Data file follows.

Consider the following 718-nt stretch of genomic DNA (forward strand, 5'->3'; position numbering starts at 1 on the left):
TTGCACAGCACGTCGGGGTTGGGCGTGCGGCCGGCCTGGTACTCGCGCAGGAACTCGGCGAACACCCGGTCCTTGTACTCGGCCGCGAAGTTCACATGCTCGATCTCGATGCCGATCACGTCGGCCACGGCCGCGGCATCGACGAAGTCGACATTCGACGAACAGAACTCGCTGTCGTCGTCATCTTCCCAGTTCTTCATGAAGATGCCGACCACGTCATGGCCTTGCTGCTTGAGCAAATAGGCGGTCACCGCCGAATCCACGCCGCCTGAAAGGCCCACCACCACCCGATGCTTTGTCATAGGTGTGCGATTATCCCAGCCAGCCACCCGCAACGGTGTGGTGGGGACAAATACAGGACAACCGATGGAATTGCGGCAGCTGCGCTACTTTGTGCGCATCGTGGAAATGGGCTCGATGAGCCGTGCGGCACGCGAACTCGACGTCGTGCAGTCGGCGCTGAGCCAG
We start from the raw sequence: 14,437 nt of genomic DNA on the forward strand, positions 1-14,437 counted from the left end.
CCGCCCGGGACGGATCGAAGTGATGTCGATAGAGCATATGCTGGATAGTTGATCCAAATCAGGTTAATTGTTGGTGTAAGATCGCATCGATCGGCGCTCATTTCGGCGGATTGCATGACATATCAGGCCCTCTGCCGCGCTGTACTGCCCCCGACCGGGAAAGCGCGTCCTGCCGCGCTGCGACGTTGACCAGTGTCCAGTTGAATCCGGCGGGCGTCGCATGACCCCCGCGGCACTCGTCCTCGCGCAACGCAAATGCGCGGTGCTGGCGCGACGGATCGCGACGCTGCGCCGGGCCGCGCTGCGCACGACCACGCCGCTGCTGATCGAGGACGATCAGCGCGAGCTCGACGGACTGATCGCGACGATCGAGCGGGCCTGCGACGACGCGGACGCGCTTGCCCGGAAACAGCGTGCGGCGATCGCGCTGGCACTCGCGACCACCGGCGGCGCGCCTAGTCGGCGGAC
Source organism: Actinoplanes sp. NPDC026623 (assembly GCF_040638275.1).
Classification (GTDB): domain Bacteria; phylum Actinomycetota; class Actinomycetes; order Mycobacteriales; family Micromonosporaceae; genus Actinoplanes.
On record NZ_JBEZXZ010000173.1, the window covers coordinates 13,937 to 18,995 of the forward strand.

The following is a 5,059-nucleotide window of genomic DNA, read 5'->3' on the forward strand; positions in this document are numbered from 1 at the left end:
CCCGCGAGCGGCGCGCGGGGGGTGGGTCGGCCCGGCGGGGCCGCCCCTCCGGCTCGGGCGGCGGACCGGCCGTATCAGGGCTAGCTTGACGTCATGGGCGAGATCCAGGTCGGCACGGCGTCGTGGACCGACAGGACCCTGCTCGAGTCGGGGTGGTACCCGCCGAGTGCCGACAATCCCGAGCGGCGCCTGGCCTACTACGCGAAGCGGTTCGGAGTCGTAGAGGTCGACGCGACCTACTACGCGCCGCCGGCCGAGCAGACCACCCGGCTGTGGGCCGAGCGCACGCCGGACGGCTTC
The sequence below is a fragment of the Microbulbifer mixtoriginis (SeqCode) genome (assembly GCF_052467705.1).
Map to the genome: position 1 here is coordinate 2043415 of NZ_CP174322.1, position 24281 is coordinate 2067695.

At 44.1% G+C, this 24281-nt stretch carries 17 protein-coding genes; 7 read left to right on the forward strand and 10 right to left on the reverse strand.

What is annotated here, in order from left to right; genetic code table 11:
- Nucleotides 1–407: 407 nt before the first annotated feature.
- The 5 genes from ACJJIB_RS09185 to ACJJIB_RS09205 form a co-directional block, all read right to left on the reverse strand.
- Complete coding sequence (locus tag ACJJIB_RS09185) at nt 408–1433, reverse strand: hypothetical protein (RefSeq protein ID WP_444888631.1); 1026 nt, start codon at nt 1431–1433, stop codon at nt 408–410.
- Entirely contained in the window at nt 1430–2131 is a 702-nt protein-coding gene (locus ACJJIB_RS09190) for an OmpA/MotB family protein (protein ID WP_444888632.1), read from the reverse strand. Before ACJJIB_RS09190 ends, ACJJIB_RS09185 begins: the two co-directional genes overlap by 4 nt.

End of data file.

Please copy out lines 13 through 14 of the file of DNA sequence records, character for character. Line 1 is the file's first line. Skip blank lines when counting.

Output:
What is annotated here, in order from left to right; genetic code table 11:
- Nucleotides 1–407: 407 nt before the first annotated feature.